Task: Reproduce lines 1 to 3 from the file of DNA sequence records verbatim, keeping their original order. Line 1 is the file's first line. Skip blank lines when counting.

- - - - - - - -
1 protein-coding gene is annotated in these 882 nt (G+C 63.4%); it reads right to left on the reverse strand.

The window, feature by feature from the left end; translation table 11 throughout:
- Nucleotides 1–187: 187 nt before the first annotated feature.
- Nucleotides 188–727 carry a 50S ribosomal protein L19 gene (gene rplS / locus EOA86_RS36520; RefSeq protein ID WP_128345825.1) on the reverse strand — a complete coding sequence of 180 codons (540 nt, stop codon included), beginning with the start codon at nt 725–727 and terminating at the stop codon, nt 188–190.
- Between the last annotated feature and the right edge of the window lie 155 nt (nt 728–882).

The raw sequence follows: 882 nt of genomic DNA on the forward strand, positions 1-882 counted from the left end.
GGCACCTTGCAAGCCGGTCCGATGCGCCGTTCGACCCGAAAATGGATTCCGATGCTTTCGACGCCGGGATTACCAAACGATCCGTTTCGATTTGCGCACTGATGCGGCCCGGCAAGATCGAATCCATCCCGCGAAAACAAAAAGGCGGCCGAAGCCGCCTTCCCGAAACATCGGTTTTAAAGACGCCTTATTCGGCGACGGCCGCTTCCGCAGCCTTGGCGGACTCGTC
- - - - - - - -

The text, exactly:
1 protein-coding gene is annotated in these 882 nt (G+C 63.4%); it reads right to left on the reverse strand.

The window, feature by feature from the left end; translation table 11 throughout:
- Nucleotides 1–187: 187 nt before the first annotated feature.